Emerald C: A place not only to buy art, but also to create it

    Penny Rothschild, with one of her handcrafted purses slung over her shoulder.

    Scarcely before most people knew it even existed, Emerald C Gallery moved to the center of Coronado’s arts community. It opened October 4 of this year, offering fine arts and crafts, classes and exhibitions.

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    “It’s a place for fellowship, a place for people to come together to share, a place that gives people the freedom to be creative,” said owner Penny Rothschild.

    Originally Rothschild planned to open a boutique, but there were already so many on the island. A gallery was her next thought. When she found a space tucked away behind the Brigantine in the 1300 block of Orange Ave, she realized it had potential for so much more.

    The space had been a gym for over a decade. The name she chose honored that history. “It was a gym, by the sea. Now it’s a gem by the sea,” Rothschild said. With its cavernous space and high ceilings it resembled an artist loft. Not one that served an individual, but one for the whole community. First Rothschild needed art.

    She was new to the galley scene and didn’t know exactly how to go about finding artists, so she placed an ad on Craigslist, contacted the Coronado Art Association and Spanish Village in Balboa Park. From there she assembled works from 35 fine artists and craftsmen.

    The objects range from paintings and sculpture to jewelry and ceramic vessels to fabrics and leather goods. The styles are equally eclectic, ranging from contemporary to traditional, set at prices to meet every pocketbook.

    With the exception of the Spratling Silver, all are by regional artists and craftsmen. Emerald C and the Mingai Museum Store are now the only local sources for the treasured pre-Columbian inspired jewelry created in Taxco, Mexico.

    Rothschild also showcases young talent; forging an alliance with the Coronado School of the Arts (CoSA). In April, Emerald C will host the CoSA graduation. There will also be a CoSA reception on April 8 and student work will be featured for that entire month.

    Addtionally, there are receptions for featured artists held each month. All are catered with an open bar. January’s featured artist will be artist B.J. Lane.

    The idea for a student exhibition sprang from a conversation Rothschild had with Karrie Jackson, an artist and instructor at CoSA, whose work is also on display at Emerald C. “She came in and we started talking,” Rothschild remembers. “It all just evolved.”

    This is not the first time CoSA artists have exhibited off campus. They have participated in the Mission Federal Art Walk in Little Italy, Coronado Taste of Oils and a number of community projects sponsored by the Library and the Coronado Arts Commission.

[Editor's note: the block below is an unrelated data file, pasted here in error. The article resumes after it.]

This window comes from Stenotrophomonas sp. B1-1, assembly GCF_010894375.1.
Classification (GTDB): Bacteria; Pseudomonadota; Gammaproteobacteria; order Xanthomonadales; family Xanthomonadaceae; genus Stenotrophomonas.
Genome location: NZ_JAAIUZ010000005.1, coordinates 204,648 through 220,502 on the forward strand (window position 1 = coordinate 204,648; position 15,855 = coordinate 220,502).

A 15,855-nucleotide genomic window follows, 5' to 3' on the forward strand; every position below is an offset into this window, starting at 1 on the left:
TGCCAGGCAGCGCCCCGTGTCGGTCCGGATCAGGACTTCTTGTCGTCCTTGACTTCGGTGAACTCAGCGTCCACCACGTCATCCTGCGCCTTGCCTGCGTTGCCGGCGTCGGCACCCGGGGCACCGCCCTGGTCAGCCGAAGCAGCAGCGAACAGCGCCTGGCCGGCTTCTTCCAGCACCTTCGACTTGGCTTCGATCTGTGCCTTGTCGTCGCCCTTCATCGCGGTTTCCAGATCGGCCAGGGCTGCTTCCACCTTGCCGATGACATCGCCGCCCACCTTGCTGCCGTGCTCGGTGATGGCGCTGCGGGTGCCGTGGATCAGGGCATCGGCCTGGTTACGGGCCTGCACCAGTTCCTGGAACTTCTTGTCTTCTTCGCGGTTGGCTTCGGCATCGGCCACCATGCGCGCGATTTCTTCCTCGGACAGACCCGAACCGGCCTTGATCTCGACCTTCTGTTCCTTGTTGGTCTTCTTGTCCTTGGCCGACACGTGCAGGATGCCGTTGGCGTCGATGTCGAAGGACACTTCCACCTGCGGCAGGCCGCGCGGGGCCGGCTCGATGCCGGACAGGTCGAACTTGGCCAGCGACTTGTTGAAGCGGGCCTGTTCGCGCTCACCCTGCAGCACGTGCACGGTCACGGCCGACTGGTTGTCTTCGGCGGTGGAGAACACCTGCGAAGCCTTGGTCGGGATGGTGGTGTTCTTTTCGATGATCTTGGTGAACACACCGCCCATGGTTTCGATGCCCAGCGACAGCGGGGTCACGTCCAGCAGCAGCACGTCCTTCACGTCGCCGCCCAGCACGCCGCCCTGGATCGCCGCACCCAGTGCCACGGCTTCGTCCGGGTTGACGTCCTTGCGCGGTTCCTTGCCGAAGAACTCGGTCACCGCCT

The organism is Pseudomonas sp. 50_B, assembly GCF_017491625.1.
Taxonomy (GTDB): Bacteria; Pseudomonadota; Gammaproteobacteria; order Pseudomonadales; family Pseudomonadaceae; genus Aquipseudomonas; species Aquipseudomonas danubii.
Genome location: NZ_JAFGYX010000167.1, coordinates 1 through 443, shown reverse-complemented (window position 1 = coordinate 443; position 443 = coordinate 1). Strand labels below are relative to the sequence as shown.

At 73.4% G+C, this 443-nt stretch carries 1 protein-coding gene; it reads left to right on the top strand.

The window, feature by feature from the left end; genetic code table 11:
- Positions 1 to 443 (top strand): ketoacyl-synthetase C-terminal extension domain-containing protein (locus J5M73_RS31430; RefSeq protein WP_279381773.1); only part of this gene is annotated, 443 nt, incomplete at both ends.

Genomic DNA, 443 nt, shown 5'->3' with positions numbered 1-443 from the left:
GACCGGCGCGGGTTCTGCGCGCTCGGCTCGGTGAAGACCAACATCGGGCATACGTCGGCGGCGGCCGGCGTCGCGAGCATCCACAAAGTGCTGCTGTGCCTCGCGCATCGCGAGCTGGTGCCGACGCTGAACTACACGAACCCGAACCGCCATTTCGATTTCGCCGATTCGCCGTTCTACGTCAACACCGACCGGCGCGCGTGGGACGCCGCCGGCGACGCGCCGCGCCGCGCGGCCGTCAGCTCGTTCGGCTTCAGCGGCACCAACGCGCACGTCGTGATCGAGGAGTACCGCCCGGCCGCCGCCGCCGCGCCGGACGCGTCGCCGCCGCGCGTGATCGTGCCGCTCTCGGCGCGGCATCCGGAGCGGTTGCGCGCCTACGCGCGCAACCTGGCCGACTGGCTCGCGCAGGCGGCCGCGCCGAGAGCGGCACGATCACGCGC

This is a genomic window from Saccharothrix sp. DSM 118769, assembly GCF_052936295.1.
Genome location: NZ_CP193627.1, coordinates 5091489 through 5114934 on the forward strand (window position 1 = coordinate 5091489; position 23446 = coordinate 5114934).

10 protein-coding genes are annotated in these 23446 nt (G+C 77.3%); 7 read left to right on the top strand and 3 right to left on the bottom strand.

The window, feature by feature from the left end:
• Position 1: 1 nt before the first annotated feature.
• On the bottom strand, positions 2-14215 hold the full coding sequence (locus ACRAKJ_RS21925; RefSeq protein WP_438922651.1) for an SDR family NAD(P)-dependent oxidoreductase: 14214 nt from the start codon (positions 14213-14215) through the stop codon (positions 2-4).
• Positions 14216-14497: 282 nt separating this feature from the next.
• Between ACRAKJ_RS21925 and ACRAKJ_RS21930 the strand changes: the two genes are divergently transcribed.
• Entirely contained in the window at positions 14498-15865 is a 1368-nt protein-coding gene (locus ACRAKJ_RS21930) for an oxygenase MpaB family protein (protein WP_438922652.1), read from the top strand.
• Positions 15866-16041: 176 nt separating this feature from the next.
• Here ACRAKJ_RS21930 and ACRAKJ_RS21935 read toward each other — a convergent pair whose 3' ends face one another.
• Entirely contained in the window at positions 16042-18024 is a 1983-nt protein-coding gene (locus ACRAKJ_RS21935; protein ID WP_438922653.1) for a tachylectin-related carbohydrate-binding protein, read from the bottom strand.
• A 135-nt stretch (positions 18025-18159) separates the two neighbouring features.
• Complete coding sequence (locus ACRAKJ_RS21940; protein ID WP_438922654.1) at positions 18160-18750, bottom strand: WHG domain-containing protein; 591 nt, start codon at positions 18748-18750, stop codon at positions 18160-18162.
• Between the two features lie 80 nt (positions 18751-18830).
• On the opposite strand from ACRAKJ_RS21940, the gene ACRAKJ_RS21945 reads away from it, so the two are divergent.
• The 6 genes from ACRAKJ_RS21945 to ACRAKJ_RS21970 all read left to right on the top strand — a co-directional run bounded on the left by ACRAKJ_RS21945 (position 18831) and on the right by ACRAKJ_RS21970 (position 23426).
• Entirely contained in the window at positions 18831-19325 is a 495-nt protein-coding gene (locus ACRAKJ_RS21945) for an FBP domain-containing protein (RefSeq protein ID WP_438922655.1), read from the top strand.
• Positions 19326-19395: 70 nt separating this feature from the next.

It is, however, the first time that the students have had an opportunity to deal with a gallery owner as professionals. Students will bring their portfolios to Rothschild for her to select work from, just as they would as professional artists. “This is valuable and practical experience that students can use in whatever field they pursue,” Jackson said.

    Eventually, the featured student art won’t only come from CoSA. There may be a few who emerge from Emerald C itself. There are classes in various media: taught by artists with experience both as creators and instructors. Many have a teaching credential. There are no requirements or prerequisites. Anyone at any level can attend. “We’ll meet you where you are,” Rothschild said.

    For those who have a yen to create, but I have no idea what medium to explore, there are demonstrations. Next month there will be one on metal jewelry; last month Spanish Village potter Paul Linsley demonstrated wheel throwing. He now teaches weekly wheel classes at the gallery.

    Rothschild moved to Coronado from Tulsa, Oklahoma, seven years ago. Her son had left for college and Rothschild was ready for the next chapter in her life. During the summer vacations her family would drive down from Orange County and spend the day here. “We used to take the ferry over,” she remembers. “I always wanted to live here.”

    She worked at Sharp Mesa Vista as a mental health councilor working with people diagnosed with mental illness and substance abuse after she first moved here. Art was always a part of her life.

    “My mother was a painter,” she said. “I grew up creating,” she said. Currently, Emerald C sells Rothschild’s handcrafted leather handbags.

    Emerald C not only celebrates visual arts, it also features music and poetry. There is an open mike every month where anyone can play an instrument, sing or recite a poem they’ve written.

    While the pun on the gallery’s name was inspired by history, the name has a deeper meaning. An emerald is a gem, but many in the art community see the gallery itself as a gem.”Penny and the Emerald C crew are such a positive addition to Coronado’s art culture,” Jackson said. “They have definitely taken it up a notch.”

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    Gloria Tierney

    Staff Writer

    eCoronado.com

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    A freelance writer in San Diego for more than 30 years. She has written for a number of national and international newspapers, including the Times of London, San Diego Tribune, Sierra Magazine, Reuters News Service and Patch.Have news to share? Send tips, story ideas or letters to the editor to: manager@ecoronado.com